Davies drafts old guard into new City regulator

The financial services mega-regulator, SuperSIB, came a step closer yesterday after the chairman, Howard Davies, named his key deputies. All three are currently with regulators.

Tom Stevenson, Financial Editor, reports on the creation of the new City watchdog.

The new unified City regulator began to take shape yesterday after Howard Davies named three managing directors to work under him, drawing exclusively on existing regulators to fill the posts.

He also clarified the structure of the enlarged financial services watchdog, confirming that the system of regulation by type of institution was to be ditched in favour of supervising different functions across all types of business.

Dubbed SuperSIB by the media and known as NewRO internally, the new watchdog will not be named officially until the end of the month when the new organisation will be formally launched and its new executives introduced.

By opting for a flat management structure, with no chief executive, Mr Davies found senior positions in the new organisations for the key figures in the self-regulatory organisations that will be replaced by SuperSIB.

He deliberately avoided the creation of a chief executive's position in order to maintain the loyalty of senior regulators who might otherwise have been unwilling to give up their existing fiefdoms for what they perceived to be smaller jobs.

The only surprise omission from yesterday's line-up was Securities and Investments Board chief executive Andrew Winckler, who leaves SIB at the end of the year. Like Colette Bowe, head of the Personal Investment Authority, Mr Winckler decided against swapping the top job at an existing regulator for a second-tier role in the enlarged watchdog.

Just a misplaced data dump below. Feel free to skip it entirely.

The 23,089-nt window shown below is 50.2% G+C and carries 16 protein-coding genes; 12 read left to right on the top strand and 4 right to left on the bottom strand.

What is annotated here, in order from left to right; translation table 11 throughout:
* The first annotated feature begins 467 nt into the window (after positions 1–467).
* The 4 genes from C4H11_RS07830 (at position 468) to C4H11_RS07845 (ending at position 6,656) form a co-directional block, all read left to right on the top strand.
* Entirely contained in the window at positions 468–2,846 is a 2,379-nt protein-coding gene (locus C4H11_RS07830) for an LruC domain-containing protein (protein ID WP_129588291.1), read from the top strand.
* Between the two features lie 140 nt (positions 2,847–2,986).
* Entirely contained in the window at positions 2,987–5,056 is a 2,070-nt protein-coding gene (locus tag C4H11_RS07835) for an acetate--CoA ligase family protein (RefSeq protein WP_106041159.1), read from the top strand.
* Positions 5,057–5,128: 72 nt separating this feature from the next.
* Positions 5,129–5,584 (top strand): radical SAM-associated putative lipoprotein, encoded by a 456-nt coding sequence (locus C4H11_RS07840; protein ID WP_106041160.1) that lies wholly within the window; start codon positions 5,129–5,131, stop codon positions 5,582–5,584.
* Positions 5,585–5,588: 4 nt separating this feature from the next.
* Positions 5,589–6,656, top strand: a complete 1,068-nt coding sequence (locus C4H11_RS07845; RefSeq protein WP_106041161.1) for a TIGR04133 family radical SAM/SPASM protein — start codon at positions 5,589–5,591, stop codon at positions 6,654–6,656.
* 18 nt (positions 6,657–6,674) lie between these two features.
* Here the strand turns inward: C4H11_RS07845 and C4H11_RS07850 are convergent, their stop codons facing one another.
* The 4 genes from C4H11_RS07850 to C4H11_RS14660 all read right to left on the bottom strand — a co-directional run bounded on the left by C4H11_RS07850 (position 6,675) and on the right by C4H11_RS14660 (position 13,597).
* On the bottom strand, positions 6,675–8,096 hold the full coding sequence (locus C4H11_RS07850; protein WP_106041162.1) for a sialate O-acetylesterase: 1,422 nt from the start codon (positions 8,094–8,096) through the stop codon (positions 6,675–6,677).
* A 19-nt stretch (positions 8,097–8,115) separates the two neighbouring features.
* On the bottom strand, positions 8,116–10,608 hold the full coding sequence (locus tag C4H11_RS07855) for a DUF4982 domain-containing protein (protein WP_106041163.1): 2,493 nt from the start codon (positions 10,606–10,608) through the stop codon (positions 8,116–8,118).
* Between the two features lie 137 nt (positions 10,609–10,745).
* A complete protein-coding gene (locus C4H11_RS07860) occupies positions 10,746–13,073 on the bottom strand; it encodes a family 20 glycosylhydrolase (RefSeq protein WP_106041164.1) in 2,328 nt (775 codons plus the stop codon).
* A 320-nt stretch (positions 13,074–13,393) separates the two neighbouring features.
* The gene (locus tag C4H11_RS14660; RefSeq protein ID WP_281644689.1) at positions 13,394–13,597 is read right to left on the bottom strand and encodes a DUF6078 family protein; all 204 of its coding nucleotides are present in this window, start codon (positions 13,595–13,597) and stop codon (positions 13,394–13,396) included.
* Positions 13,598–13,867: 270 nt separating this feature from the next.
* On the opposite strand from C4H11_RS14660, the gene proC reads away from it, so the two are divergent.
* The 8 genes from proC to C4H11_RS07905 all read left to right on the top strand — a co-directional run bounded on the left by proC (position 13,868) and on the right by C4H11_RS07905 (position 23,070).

The three managing directors named yesterday are:

Richard Farrant, head of the Securities and Futures Authority, who will chair SuperSIB's management committee and be directly responsible, as chief operating officer, for the regulator's internal operations, including human resources and finance.

Michael Foot, the Bank of England executive director responsible for banking supervision, who will head up a new financial supervision function encompassing all types of institutions.

Phillip Thorpe, who has headed the Investment Management Regulatory Organisation (Imro). He will lead an authorisation and enforcement division and take on responsibility for consumer relations.

Gordon Brown, Chancellor of the Exchequer, and Eddie George, the Governor of the Bank of England, said yesterday they planned to make the appointments to the SIB board before Royal assent was given to the Bank of England Bill, which stripped from the Bank its supervisory role.